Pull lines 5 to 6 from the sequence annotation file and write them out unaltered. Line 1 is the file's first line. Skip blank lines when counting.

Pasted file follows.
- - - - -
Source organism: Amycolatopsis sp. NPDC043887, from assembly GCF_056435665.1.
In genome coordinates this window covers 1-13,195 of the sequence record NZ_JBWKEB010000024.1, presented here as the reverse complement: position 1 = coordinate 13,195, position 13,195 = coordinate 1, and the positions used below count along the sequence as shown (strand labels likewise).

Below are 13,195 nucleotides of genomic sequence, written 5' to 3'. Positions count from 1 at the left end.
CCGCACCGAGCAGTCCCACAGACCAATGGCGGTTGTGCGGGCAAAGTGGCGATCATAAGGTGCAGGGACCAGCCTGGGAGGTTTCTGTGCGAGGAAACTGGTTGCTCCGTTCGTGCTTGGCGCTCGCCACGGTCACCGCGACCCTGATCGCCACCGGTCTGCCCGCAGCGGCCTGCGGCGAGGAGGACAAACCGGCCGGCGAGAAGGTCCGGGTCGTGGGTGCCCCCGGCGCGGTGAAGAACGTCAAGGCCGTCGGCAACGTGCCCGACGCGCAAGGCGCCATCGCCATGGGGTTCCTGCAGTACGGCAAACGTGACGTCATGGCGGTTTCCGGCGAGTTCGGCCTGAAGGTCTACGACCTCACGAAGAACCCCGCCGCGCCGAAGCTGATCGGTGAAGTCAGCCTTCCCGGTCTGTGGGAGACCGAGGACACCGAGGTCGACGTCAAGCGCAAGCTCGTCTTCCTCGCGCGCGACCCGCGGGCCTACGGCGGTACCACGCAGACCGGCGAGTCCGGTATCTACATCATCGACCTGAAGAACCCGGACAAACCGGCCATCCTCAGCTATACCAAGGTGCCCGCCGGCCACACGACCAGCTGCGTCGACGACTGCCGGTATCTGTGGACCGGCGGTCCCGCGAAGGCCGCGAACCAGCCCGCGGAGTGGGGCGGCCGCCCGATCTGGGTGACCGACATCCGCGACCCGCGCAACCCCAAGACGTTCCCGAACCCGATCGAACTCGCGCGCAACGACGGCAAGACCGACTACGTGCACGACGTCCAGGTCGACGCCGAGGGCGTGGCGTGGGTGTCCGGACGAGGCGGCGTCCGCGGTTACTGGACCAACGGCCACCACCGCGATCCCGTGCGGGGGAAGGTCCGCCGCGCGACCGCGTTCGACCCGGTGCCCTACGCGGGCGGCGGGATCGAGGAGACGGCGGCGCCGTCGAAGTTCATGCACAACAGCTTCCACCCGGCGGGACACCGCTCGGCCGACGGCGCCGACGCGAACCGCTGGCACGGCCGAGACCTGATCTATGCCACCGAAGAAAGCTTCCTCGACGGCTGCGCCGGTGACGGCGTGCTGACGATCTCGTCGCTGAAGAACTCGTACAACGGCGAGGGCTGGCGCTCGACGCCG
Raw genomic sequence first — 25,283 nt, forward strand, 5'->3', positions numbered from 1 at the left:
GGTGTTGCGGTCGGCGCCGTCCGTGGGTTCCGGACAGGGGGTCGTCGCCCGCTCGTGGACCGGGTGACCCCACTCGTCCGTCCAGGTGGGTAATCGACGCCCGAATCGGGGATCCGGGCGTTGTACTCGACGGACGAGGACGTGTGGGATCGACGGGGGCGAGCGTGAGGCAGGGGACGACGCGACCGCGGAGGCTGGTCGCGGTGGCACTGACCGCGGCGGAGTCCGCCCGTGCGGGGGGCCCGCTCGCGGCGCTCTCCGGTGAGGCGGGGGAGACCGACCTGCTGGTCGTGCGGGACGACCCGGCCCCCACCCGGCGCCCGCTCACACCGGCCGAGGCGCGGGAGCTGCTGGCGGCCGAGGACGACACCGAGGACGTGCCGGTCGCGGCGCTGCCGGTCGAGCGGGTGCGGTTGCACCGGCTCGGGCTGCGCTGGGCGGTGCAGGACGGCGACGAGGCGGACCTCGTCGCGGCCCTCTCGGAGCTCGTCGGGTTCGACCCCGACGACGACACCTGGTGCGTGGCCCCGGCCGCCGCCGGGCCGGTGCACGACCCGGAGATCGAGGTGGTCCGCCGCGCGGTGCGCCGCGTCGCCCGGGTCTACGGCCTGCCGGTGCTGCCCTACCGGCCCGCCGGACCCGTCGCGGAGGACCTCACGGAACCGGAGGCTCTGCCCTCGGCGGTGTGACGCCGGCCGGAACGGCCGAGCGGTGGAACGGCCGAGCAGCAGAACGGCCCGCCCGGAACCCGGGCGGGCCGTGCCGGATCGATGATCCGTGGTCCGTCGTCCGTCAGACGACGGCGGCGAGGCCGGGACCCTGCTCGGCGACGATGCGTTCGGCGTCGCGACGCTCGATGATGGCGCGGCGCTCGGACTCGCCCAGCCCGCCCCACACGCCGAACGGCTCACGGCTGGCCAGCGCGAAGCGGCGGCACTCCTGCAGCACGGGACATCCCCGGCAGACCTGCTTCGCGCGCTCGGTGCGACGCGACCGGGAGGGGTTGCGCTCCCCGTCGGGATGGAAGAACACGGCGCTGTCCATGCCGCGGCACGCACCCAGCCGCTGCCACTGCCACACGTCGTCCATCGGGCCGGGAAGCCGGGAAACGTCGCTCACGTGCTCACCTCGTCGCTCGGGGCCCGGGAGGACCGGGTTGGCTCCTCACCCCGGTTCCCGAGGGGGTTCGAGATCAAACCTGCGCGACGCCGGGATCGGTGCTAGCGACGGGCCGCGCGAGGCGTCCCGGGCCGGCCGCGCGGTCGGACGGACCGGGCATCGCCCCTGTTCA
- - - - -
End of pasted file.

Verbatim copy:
Raw genomic sequence first — 25,283 nt, forward strand, 5'->3', positions numbered from 1 at the left:
GGTGTTGCGGTCGGCGCCGTCCGTGGGTTCCGGACAGGGGGTCGTCGCCCGCTCGTGGACCGGGTGACCCCACTCGTCCGTCCAGGTGGGTAATCGACGCCCGAATCGGGGATCCGGGCGTTGTACTCGACGGACGAGGACGTGTGGGATCGACGGGGGCGAGCGTGAGGCAGGGGACGACGCGACCGCGGAGGCTGGTCGCGGTGGCACTGACCGCGGCGGAGTCCGCCCGTGCGGGGGGCCCGCTCGCGGCGCTCTCCGGTGAGGCGGGGGAGACCGACCTGCTGGTCGTGCGGGACGACCCGGCCCCCACCCGGCGCCCGCTCACACCGGCCGAGGCGCGGGAGCTGCTGGCGGCCGAGGACGACACCGAGGACGTGCCGGTCGCGGCGCTGCCGGTCGAGCGGGTGCGGTTGCACCGGCTCGGGCTGCGCTGGGCGGTGCAGGACGGCGACGAGGCGGACCTCGTCGCGGCCCTCTCGGAGCTCGTCGGGTTCGACCCCGACGACGACACCTGGTGCGTGGCCCCGGCCGCCGCCGGGCCGGTGCACGACCCGGAGATCGAGGTGGTCCGCCGCGCGGTGCGCCGCGTCGCCCGGGTCTACGGCCTGCCGGTGCTGCCCTACCGGCCCGCCGGACCCGTCGCGGAGGACCTCACGGAACCGGAGGCTCTGCCCTCGGCGGTGTGACGCCGGCCGGAACGGCCGAGCGGTGGAACGGCCGAGCAGCAGAACGGCCCGCCCGGAACCCGGGCGGGCCGTGCCGGATCGATGATCCGTGGTCCGTCGTCCGTCAGACGACGGCGGCGAGGCCGGGACCCTGCTCGGCGACGATGCGTTCGGCGTCGCGACGCTCGATGATGGCGCGGCGCTCGGACTCGCCCAGCCCGCCCCACACGCCGAACGGCTCACGGCTGGCCAGCGCGAAGCGGCGGCACTCCTGCAGCACGGGACATCCCCGGCAGACCTGCTTCGCGCGCTCGGTGCGACGCGACCGGGAGGGGTTGCGCTCCCCGTCGGGATGGAAGAACACGGCGCTGTCCATGCCGCGGCACGCACCCAGCCGCTGCCACTGCCACACGTCGTCCATCGGGCCGGGAAGCCGGGAAACGTCGCTCACGTGCTCACCTCGTCGCTCGGGGCCCGGGAGGACCGGGTTGGCTCCTCACCCCGGTTCCCGAGGGGGTTCGAGATCAAACCTGCGCGACGCCGGGATCGGTGCTAGCGACGGGCCGCGCGAGGCGTCCCGGGCCGGCCGCGCGGTCGGACGGACCGGGCATCGCCCCTGTTCA